Tuesday, February 05, 2008

Investing Is a Game of Following Insiders?


That would mean making an ass out of you and me if I am wrong. :P

Assume that in a fantasy land, there lived a highly famed businessman named Sir MoneyMoney Cow who owns substantial shares of this company called Cows-R-US. Now during a corrective phase of the stock market, Sir MoneyMoney Cow decides to buy more of his company's shares from the market.


As a market investor, upon reading such news, should you follow?

The common reasoning put forward is that perhaps that the insider, Sir MoneyMoney Cow knows more than us. And from an insider perspective, perhaps he sees some reasoning why one should be positive about his company.

A valid set of reasoning?


Read an article of interest this morning.

  • If stock market losses create misery, at least we can take comfort that we all have plenty of company from the "smartest guys in the room."

    I'm talking about corporate insiders, those corner-office execs and board members whose moves many investors follow on the logic that their front-row seats make them the savviest market players around.

    These days, many of them look instead like the biggest losers -- at least on stock purchases they made last year that now look decidedly boneheaded.

    Sophisticated experts at places such as Citigroup (C, news, msgs), Bear Stearns (BSC, news, msgs) and Thornburg Mortgage (TMA, news, msgs) poured millions of dollars into banking and mortgage stocks right before the subprime disaster took those shares down. Those missteps cost insiders millions.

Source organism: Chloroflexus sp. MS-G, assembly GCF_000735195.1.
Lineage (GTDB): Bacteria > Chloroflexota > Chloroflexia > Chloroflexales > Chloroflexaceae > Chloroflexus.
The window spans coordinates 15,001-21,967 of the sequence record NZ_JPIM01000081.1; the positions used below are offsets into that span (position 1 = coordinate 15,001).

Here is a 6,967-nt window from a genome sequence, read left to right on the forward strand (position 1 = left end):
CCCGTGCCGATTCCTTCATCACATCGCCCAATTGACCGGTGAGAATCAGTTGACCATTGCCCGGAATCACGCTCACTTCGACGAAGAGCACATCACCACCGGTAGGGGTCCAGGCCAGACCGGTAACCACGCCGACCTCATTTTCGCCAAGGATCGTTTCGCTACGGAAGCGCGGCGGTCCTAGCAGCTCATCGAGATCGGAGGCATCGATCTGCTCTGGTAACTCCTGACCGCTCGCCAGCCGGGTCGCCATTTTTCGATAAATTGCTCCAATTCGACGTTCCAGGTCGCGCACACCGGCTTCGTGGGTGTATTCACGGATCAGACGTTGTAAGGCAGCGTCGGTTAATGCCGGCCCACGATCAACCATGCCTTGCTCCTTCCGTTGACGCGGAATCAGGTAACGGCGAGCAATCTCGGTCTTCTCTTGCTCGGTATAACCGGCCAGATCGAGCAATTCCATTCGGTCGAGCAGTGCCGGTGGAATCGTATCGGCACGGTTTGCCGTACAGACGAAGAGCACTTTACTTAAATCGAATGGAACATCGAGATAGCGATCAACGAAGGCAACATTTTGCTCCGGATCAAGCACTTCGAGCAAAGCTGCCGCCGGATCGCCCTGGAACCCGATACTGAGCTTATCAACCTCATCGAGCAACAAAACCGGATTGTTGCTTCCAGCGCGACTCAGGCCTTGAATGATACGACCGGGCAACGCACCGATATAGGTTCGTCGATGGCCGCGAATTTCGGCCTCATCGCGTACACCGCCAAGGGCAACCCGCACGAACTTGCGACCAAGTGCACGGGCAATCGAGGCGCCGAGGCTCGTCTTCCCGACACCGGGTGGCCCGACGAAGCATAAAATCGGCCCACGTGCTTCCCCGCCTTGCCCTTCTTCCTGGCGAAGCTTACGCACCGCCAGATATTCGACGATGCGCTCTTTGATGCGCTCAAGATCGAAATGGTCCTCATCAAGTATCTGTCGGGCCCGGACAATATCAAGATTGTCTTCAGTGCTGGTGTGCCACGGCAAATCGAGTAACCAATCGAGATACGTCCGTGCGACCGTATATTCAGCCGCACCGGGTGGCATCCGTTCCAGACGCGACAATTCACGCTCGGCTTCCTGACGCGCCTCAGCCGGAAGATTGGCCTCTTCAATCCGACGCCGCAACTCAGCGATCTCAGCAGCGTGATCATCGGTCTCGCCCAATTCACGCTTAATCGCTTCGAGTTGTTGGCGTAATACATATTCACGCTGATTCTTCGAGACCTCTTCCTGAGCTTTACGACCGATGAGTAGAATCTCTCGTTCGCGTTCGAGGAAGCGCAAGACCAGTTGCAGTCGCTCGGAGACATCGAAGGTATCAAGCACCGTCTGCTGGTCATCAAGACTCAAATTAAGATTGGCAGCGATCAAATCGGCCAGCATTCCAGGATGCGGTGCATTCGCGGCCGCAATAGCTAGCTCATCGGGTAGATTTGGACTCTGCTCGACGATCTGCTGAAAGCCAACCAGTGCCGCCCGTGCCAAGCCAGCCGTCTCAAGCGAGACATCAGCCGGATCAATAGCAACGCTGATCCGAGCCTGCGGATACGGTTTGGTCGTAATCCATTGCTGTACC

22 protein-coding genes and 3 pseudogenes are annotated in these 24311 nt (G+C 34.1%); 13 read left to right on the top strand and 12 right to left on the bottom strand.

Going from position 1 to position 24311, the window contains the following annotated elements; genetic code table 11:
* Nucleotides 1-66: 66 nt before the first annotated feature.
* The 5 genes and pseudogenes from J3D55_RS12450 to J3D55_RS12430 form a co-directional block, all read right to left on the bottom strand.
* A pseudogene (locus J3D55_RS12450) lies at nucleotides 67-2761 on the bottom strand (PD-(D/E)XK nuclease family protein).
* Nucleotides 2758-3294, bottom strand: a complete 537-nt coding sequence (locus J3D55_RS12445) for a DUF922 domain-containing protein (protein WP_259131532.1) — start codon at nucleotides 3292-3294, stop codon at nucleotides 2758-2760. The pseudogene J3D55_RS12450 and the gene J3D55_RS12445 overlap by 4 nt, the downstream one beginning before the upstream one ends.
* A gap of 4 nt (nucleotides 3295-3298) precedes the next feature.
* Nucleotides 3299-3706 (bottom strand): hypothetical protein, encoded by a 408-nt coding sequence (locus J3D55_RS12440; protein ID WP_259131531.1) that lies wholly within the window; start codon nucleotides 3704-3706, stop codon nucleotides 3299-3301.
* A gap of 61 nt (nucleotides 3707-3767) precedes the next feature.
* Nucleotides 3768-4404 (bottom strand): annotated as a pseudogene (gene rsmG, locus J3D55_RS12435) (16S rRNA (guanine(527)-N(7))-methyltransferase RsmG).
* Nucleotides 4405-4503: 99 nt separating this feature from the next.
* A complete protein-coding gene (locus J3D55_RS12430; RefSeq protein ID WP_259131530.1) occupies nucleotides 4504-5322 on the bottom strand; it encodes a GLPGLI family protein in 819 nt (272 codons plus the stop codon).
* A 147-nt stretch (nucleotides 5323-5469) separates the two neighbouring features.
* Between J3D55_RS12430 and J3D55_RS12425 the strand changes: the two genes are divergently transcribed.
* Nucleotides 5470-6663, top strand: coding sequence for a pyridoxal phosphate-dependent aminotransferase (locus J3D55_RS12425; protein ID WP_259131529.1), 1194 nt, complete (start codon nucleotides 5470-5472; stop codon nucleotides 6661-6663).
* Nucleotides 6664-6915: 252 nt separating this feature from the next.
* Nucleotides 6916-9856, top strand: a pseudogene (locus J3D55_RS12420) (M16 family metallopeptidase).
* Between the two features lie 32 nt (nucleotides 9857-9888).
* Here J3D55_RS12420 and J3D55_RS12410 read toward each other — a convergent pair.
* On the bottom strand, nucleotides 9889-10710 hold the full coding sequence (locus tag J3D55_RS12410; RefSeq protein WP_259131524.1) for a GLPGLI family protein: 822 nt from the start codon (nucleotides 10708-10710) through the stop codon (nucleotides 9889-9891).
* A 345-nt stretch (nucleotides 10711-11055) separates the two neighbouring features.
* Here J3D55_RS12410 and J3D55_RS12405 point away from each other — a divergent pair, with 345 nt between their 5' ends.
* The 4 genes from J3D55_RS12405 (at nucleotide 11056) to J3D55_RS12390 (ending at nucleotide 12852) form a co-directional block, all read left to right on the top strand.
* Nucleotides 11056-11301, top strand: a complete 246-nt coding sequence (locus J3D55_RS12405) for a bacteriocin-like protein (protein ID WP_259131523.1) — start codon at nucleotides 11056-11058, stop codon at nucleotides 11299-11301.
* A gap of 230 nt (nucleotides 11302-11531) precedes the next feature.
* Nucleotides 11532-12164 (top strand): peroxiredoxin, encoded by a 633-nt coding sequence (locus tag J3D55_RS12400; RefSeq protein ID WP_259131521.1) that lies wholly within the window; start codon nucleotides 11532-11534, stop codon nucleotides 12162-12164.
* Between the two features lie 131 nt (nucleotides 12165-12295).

And the biggest loss among the smart-money crowd belongs to billionaire Ronald Perelman, a director of lottery-equipment maker Scientific Games (SGMS, news, msgs). He's down $53.7 million on purchases of that stock last February and in December.

    "Do insiders know anything more than anyone else, and can they act on it?" asks Timothy Ghriskey, the chief investment officer of Solaris Asset Management, which manages more than $2.8 billion in assets. "This is evidence that they don't." ( Source: Insiders' 10 dumbest stock moves )


See in the above article, the writer has laid down proof that sometimes, insiders do get it badly wrong!

And here's stuff worth pondering upon.

It probably won't hurt them insiders as much as it would hurt you if they (the insiders) make the mistake. After all, it's pure vested interest when the insiders buy more shares. Yes, insiders do know more. Perhaps they might have more insights on the future prospect but from an investing perspective, are they really capable of understanding and valuing their own company?